Power Tip 42 (Part 1): Discrete devices - a good alternative to integrated MOSFET drivers

December 19, 2011 // By Robert Kollman
Robert Kollman, Texas Instruments looks at why discrete devices can make a good alternative to integrated MOSFET drivers.

(Editor's note : to see a linked list of all entries from #1 to the latest one, click here.)

     Many times in power-supply design, an engineer is faced with the problem of limited drive current available from his control IC, or too much power being dissipated in it due to gate-drive losses. To mitigate these issues, external drivers are often used. Semiconductor manufacturers (including TI) have ready-made MOSFET-driver solutions in the form of integrated circuits.

     However, this is not usually the most cost-effective approach. Often a few cents worth of discrete components can suffice.

    The schematic in Figure 1 shows an NPN/PNP emitter follower pair, which can be used to buffer the output of a control IC. This potentially increases the controller's drive capability and moves the drive power dissipation to the external components. Many people believe that this particular circuit will not provide sufficient drive current.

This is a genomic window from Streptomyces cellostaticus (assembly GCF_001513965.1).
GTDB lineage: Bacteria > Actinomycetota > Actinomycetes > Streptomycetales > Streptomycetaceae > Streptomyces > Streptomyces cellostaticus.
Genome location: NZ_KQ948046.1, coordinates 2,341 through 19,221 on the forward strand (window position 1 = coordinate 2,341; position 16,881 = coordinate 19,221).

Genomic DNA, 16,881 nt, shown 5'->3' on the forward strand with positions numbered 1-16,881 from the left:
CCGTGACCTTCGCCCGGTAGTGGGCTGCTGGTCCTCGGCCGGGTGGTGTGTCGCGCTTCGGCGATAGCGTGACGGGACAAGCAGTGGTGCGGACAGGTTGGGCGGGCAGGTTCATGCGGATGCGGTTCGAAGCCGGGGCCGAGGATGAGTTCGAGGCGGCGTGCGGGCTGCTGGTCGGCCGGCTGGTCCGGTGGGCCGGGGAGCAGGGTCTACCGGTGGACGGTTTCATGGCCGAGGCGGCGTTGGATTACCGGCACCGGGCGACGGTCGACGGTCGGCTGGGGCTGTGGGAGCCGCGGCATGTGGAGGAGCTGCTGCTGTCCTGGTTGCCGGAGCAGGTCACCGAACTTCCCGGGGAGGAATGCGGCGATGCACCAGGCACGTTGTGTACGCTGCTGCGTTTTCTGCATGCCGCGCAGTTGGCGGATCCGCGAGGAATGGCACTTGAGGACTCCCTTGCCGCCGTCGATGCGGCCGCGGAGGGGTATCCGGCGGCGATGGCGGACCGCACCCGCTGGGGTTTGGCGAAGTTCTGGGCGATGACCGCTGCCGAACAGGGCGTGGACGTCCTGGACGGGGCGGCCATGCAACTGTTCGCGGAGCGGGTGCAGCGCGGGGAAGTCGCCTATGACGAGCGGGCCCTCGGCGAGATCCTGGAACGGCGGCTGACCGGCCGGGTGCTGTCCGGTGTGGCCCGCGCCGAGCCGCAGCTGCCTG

Figure 1: A simple buffer can drive more than 2A.

(click here to enlarge.)

      As shown in the h fe curves of Figure 2 , manufacturers do not typically provide data above 0.5A for these low-current devices. However, the circuit can actually provide substantially more than 0.5A current drive, as shown in the scope waveform in Figure 1.

     For this waveform, the buffer was driven with a 50Ω source and was loaded with a 0.01 µF capacitor connected in series with a 1Ω resistor. The trace shows the voltage across the 1Ω resistor so that the scale on the plot is 2A/division. This figure also shows that the MMBT2222A is capable of sourcing almost 3A and the MMBT3906 could sink 2A.

    In reality, the transistors would be paired with their complements (MMBT3904 for the 3906 and MMBT2907 for the 2222). These two different styles were shown for comparison purposes. Devices are also available with higher-current capability and with higher h fe's, such as

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